This index may only be an approximation since it covers the construction of rented properties, as well as owner-occupied dwellings.

However, the national accounts imputation for the services of owner-occupied housing will only be produced on a quarterly basis, and so some additional work will be required to produce a price deflator on a monthly basis. Also, even though the SNA 1993 recommends that the imputation for the services of owner-occupied housing be based on the rental equivalent method, it may be the case that the imputation covers only the imputed depreciation on the structure part of owner-occupied housing. As was pointed out above, there are two other important additional components that should also be included in owner-occupied housing services; namely, the imputed real interest on the structures and the land on which the structure is situated. These latter two components of imputed expenditures are likely to be considerably larger than the depreciation component.

Another source of information on the value of residential land may be available from the local property tax authorities, particularly if properties are assessed at market values.

Many hedonic regression studies use the logarithm of a transaction price as the dependent variable. This specification of the hedonic model is usually not consistent with the additive nature of the structure and land components of a property, and the multiplicative nature of the depreciation adjustment, as appearing in equations (23.47) and (23.56) which defined the value of a specific property in successive periods.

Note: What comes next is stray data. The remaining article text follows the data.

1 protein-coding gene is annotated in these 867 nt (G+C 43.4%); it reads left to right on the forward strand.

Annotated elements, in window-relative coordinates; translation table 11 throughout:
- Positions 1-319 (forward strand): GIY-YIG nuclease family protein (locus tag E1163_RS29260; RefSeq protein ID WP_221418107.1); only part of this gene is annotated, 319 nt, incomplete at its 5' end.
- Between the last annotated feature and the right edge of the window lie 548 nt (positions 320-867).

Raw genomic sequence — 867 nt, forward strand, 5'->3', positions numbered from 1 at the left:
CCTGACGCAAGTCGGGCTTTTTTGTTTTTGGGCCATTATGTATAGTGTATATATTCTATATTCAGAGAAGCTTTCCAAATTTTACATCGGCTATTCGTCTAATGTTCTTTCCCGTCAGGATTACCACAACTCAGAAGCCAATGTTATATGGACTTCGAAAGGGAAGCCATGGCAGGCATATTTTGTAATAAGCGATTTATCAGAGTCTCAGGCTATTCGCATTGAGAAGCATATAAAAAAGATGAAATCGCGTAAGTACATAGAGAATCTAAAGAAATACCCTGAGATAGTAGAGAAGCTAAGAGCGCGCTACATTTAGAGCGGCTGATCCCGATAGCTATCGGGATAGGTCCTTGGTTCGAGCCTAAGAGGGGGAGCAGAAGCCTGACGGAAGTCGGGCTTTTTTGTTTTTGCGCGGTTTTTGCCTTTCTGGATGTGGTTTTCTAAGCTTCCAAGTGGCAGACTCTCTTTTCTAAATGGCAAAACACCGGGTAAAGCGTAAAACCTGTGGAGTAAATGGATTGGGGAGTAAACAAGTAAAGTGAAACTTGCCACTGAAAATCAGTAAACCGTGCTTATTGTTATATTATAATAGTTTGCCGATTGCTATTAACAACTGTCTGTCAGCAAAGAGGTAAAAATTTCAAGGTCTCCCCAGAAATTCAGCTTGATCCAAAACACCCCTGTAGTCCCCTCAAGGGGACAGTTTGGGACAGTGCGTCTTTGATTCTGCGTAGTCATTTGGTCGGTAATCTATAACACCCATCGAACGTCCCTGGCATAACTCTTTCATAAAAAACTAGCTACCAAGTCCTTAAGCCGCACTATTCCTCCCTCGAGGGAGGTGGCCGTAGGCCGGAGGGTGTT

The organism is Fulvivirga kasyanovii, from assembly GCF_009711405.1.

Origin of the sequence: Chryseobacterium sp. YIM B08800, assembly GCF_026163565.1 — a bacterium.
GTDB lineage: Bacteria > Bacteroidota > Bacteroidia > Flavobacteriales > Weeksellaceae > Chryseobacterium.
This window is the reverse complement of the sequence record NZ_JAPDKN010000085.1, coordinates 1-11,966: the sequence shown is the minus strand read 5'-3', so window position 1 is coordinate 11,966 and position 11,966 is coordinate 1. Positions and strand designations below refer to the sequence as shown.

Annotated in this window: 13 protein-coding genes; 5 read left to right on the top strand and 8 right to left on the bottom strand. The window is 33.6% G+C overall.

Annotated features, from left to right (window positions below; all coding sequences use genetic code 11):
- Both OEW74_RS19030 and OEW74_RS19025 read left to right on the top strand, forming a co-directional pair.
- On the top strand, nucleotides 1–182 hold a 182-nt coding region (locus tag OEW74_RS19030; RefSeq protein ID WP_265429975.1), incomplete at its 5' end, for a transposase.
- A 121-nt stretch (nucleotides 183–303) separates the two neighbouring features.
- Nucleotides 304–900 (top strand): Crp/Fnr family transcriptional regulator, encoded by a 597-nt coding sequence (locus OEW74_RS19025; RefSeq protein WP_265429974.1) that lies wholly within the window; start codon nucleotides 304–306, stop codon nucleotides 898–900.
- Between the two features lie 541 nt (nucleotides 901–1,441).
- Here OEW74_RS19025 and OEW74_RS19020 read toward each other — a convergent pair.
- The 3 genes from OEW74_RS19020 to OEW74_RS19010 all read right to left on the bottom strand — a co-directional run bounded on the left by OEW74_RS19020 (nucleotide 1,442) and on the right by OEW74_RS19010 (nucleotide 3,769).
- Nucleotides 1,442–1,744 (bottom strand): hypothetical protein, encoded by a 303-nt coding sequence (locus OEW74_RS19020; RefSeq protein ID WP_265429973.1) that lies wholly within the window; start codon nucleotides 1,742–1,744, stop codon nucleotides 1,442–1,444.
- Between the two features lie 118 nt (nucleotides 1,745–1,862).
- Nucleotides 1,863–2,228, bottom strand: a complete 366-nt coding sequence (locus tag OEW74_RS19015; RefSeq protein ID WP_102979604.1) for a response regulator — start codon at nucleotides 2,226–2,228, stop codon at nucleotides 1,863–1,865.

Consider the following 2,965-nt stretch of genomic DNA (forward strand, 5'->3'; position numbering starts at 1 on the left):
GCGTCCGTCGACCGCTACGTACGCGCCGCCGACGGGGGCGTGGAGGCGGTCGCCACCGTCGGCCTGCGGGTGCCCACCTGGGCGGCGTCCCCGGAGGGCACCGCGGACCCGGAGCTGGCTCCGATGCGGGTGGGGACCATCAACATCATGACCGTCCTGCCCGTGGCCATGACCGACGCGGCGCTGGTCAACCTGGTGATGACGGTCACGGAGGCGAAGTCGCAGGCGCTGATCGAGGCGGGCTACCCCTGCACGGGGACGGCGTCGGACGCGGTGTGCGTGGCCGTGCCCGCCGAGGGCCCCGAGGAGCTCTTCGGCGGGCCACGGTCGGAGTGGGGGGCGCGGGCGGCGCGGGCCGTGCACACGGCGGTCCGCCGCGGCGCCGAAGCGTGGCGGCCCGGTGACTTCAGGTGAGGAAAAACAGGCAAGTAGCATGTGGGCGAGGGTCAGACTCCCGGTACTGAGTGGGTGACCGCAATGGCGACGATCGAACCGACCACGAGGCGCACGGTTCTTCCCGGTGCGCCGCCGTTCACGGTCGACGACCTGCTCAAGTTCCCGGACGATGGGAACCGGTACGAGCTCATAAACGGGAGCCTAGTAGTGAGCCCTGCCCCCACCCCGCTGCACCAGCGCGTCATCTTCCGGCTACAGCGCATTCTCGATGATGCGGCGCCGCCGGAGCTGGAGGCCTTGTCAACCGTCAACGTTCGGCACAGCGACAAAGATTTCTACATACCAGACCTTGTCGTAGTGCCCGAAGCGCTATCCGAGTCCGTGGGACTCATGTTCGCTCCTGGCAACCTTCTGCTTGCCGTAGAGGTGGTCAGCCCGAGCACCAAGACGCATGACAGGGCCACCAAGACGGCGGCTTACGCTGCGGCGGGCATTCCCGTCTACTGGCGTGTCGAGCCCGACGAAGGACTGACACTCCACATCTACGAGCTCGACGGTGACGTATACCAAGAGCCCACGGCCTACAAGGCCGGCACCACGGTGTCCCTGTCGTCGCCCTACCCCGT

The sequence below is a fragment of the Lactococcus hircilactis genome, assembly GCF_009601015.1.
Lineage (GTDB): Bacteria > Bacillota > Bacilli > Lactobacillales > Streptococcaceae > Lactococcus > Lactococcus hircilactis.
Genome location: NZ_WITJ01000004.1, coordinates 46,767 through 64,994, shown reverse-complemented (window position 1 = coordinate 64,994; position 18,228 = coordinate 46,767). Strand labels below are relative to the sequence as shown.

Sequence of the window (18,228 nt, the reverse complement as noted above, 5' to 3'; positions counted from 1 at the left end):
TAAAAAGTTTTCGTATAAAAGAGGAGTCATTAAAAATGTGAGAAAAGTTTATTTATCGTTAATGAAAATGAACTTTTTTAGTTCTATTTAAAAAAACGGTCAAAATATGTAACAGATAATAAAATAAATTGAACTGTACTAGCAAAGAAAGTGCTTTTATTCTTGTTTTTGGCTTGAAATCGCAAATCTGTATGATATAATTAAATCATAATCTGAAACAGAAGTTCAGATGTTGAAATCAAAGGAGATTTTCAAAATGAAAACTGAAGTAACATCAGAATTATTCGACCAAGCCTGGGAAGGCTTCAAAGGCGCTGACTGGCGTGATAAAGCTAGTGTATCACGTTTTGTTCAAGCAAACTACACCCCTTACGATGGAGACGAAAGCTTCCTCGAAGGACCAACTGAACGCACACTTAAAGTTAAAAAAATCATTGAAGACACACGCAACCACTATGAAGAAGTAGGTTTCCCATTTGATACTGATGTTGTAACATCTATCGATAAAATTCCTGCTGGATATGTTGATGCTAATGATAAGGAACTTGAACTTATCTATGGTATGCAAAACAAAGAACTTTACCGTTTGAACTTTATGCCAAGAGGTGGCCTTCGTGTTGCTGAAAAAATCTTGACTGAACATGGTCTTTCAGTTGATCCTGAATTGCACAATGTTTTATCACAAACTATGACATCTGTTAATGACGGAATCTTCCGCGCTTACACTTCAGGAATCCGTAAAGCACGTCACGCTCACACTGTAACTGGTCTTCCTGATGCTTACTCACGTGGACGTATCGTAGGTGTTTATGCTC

If there is no breakdown of the property taxes into structure and land components, then just impute the overall tax into structure and land components based on the beginning of the period values of both components.

If the price statistician uses the national accounts imputation for the value of owner-occupied housing services, care should be taken to ensure that the value of property taxes is included in this imputation.

This treatment of property insurance dates back to Walras (1954, pp. 268-269).

Similarly, if it is desired to have a separate CPI price component for property taxes on structures, then the corresponding period 0 and 1 prices can be defined as

Let *VI _{s}^{0}* be the nominal value of investment in new owner-occupied structures in period 0, plus the value of major renovation expenditures made during period 0. Then the constant dollar quantity of investment could be denfied as

_{s}

^{0}s is the period 0 construction price index for new structures.

The practical problems involved in obtaining all this information on a timely basis are, however, not trivial.

If these period 0 indices are not available, then set